In light of such a significant programme of devolution, it was interesting to have the opportunity recently to learn from a sample of District Governors from across Turkey how the reform process was working out in practice and of the benefits and challenges that it was perceived to be creating.

As part of the author’s doctoral research, a total of 30 district governors were interviewed during summer 2015.  Of these, a few viewed  the developments as  potentially good for Turkey’s future in general albeit expressing some concerns about the implications for their own  role as governors – i.e. in relation to their responsibilities for  coordinating and leading the local branches of the central state’s administrative system. However, the majority of interviewees expressed a more pessimistic perspective and saw the change as the beginning of the end of the governor profession within the country. They highlighted, that the central administration, based in the capital city of Ankara, had transferred aspects of the governors’ authority and power to the local municipalities in lieu of devolving power or authority from the central government.

An intriguing question to be asked in relation to this otherwise bold devolution is why the shift of power stopped short of abolishing the governorships and the centre-appointed governors? And the answer would seem to lie mainly in two political concerns of the Turkish government at national level. First, there is the ‘Kurdish question’ – one of the most important issues that the Republic of Turkey has been facing for decades. The country has been quelling dissent from Kurdish rebels, particularly in its south-eastern and eastern parts, for some considerable time and the fear is that if the governorships were to be abolished, the Kurdish towns and cities would most likely want to claim autonomy from the Turkish state. Given that the governors act on behalf of the central government, they are seen as representing the state and symbolising national unity, which sends an important message within the context of the ‘Kurdish question’.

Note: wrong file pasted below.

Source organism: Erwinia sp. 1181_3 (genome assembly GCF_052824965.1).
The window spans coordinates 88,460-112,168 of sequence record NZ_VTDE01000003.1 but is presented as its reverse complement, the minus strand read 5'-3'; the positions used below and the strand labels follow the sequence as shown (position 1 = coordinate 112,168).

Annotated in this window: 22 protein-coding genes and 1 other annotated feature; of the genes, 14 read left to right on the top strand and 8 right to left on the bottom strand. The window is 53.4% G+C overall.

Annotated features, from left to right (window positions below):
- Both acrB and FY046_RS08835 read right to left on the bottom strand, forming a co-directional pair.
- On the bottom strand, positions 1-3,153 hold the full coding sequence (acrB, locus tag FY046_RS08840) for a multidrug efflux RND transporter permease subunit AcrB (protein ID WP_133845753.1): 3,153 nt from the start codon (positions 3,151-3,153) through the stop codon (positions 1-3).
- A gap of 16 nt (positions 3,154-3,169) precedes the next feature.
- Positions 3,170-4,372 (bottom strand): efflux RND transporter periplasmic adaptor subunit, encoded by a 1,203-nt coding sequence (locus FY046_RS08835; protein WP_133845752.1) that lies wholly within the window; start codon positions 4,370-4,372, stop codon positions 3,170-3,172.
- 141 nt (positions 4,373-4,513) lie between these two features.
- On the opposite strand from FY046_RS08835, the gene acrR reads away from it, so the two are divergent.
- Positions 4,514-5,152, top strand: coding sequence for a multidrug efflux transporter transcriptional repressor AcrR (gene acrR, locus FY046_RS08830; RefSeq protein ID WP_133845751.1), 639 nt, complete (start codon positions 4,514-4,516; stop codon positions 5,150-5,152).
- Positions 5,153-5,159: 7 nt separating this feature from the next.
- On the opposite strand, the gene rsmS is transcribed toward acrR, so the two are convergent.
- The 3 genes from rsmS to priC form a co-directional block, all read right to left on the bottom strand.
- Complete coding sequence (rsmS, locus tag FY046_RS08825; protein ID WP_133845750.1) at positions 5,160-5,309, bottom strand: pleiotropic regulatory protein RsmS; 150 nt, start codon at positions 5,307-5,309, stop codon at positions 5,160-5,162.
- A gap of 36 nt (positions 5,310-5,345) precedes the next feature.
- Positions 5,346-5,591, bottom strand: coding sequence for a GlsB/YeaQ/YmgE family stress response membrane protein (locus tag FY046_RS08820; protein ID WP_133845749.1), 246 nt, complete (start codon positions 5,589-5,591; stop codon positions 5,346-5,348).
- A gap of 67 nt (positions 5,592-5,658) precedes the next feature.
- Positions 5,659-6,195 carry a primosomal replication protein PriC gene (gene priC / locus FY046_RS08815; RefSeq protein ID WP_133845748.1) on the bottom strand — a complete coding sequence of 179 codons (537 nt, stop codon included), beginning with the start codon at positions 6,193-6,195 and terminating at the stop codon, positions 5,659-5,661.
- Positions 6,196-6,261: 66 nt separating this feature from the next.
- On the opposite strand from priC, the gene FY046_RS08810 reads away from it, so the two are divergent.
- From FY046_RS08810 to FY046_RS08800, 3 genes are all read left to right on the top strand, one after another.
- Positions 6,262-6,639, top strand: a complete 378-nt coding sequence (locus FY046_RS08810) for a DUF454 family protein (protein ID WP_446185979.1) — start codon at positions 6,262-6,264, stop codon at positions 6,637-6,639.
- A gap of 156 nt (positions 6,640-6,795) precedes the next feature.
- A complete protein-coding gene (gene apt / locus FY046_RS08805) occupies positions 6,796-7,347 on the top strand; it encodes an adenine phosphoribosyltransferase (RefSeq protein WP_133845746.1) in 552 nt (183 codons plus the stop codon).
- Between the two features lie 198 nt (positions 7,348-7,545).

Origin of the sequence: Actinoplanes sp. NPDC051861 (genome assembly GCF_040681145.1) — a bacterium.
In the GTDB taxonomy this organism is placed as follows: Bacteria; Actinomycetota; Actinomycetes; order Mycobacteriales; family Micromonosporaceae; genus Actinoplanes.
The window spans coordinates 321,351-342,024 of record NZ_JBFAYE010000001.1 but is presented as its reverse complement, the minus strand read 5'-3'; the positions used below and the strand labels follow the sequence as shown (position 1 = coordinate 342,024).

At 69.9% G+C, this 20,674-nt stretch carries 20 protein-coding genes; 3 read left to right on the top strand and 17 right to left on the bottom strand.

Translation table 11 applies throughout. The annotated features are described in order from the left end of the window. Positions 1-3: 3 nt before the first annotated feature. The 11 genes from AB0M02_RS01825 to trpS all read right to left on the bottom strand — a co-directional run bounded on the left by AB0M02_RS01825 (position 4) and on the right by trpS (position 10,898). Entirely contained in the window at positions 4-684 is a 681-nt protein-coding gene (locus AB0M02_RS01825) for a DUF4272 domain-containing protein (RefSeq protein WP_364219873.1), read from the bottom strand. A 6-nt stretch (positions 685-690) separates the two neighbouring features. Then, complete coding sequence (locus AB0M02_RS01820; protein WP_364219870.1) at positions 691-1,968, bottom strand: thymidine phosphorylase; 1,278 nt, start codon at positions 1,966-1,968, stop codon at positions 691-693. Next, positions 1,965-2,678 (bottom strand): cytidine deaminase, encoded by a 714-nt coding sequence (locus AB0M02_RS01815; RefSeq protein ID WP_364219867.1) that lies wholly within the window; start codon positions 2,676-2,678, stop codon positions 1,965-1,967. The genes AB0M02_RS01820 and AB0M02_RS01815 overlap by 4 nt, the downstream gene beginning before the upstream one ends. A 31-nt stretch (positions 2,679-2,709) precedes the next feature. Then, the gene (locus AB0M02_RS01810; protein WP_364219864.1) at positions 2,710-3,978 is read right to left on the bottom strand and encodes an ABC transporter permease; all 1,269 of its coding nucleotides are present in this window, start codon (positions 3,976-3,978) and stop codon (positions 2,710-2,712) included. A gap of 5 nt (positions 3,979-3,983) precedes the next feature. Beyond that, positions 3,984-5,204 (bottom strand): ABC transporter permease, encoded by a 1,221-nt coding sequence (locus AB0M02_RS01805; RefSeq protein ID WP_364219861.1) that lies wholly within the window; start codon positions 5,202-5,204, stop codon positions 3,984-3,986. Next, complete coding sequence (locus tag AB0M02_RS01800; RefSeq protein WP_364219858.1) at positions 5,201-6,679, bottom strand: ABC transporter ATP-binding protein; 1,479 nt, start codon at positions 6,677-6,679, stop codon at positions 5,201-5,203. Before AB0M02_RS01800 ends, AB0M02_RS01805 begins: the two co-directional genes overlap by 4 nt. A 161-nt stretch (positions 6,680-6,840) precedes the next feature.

Second, the commitment to devolution is arguably less than whole- hearted within the central bureaucracy with Turkey having had a long tradition of a centrally structured state. Devolving power downwards to local administrations requires Turkey to break from that tradition, which will neither be an easy nor a quick process.

Given such circumstances, the future for devolution in this country remains somewhat uncertain, with the district governors unsure of the prospects and as a result often reluctant to exert their authority and leadership potential at a time when the spirit of localism grows ever stronger as does the people’s demand for enhanced democracy.  One suggestion discussed in the interviews with several governors was for the establishment of a new form of democratically-elected governorships.  Might this be a realistic way forward for Turkey in these challenging times?


Saban Akca is a doctoral researcher in INLOGOV at the University of Birmingham. His research focuses on leadership in public administration, and his doctoral thesis examines the leadership performance of local-level district governors in Turkey.